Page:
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Learning AI: Become an Expert Without a Degree

May 30, 2019

Diving into a topic like artificial intelligence without previous knowledge seemed like an attempt to scale the world’s largest mountain with no safety equipment.

As someone who is admittedly non-tech-savvy, I never thought I’d be able to navigate AI with any authority. But after a few months of high-level research about AI and related tech content, I’ve discovered that artificial intelligence is easier to understand than it first seemed. 

If you’re anything like me and hail from a non-science background, you probably haven’t thought much about researching AI content on your own. But if you’re reading this, you might have since come across something that sparked your interest in artificial intelligence (despite your lack of a hard science degree or tech education).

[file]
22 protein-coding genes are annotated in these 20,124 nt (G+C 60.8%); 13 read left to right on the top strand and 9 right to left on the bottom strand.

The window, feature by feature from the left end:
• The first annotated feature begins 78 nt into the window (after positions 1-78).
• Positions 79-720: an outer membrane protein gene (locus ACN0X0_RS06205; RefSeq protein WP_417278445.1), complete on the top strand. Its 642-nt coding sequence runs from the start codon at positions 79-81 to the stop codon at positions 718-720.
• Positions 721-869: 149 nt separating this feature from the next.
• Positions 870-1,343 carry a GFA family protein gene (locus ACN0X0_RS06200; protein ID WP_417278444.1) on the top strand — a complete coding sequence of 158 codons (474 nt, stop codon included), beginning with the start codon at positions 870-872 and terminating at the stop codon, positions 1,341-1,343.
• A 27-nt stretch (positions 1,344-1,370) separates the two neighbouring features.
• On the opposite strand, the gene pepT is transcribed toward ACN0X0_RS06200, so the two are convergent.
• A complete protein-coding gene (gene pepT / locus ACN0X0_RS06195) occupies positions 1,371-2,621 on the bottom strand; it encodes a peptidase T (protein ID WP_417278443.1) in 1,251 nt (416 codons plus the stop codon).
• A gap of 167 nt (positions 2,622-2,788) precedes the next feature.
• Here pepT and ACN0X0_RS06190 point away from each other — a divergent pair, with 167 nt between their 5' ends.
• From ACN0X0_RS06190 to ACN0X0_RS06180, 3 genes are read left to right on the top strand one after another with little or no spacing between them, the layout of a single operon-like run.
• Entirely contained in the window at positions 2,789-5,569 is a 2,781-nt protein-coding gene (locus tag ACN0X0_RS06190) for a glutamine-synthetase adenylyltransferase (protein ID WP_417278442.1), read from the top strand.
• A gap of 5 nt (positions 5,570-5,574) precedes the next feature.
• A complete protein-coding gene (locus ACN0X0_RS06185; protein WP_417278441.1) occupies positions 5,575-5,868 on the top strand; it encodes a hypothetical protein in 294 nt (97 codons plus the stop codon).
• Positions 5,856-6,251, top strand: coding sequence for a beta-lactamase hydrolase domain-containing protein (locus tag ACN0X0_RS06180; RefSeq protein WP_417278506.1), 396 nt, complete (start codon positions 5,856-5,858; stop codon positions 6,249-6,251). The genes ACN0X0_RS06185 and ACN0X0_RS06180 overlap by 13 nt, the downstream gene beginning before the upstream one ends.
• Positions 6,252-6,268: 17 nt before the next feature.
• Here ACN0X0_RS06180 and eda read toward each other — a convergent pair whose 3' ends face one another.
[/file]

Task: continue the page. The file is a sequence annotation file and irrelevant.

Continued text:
You might be wondering how to start learning AI from scratch. Here are a few things you can do to get started: 

So, if you want to know more about AI and how you can become well-versed in the topic, read on to see six takeaways I’ve had as I’ve learned how to master writing about artificial intelligence. 

Learning AI: the basics, surprises, and beyond

Coming in with no previous knowledge, the only thing I knew about AI was that it had something to do with automation and technology, and that everyone associates artificial intelligence with robotics (which is only one of many, many other elements). Although robotic process automation (RPA) overlaps with AI, they are not synonymous. Neither is machine learning, or any other similar, but not same terminology that fall under the umbrella term of AI.

Learning the nuances between subsets of artificial intelligence isn’t easy, but it is possible. Let's discuss the six key takeaways I’ve discovered while growing my expertise on AI and all it has to offer. 

1. AI is a subset of computer science – and there are many sub-components to it